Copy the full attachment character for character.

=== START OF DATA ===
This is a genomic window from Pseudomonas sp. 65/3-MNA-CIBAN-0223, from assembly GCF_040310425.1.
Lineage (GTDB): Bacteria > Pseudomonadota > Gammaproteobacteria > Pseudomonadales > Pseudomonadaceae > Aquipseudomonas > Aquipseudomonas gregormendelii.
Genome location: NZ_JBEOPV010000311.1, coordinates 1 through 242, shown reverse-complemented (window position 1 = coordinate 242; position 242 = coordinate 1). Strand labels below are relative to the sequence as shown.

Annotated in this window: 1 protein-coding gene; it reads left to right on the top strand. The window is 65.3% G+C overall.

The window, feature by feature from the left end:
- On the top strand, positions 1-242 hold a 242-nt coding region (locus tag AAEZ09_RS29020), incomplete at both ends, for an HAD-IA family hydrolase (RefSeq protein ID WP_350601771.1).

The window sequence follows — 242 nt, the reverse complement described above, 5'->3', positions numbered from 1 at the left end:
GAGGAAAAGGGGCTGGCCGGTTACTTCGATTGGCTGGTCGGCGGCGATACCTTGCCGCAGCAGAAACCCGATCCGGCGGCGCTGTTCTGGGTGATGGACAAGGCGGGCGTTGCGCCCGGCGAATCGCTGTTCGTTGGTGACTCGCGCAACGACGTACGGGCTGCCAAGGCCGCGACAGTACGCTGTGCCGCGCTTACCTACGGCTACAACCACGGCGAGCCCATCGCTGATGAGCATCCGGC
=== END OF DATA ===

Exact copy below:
This is a genomic window from Pseudomonas sp. 65/3-MNA-CIBAN-0223, from assembly GCF_040310425.1.
Lineage (GTDB): Bacteria > Pseudomonadota > Gammaproteobacteria > Pseudomonadales > Pseudomonadaceae > Aquipseudomonas > Aquipseudomonas gregormendelii.
Genome location: NZ_JBEOPV010000311.1, coordinates 1 through 242, shown reverse-complemented (window position 1 = coordinate 242; position 242 = coordinate 1). Strand labels below are relative to the sequence as shown.

Annotated in this window: 1 protein-coding gene; it reads left to right on the top strand. The window is 65.3% G+C overall.

The window, feature by feature from the left end:
- On the top strand, positions 1-242 hold a 242-nt coding region (locus tag AAEZ09_RS29020), incomplete at both ends, for an HAD-IA family hydrolase (RefSeq protein ID WP_350601771.1).

The window sequence follows — 242 nt, the reverse complement described above, 5'->3', positions numbered from 1 at the left end:
GAGGAAAAGGGGCTGGCCGGTTACTTCGATTGGCTGGTCGGCGGCGATACCTTGCCGCAGCAGAAACCCGATCCGGCGGCGCTGTTCTGGGTGATGGACAAGGCGGGCGTTGCGCCCGGCGAATCGCTGTTCGTTGGTGACTCGCGCAACGACGTACGGGCTGCCAAGGCCGCGACAGTACGCTGTGCCGCGCTTACCTACGGCTACAACCACGGCGAGCCCATCGCTGATGAGCATCCGGC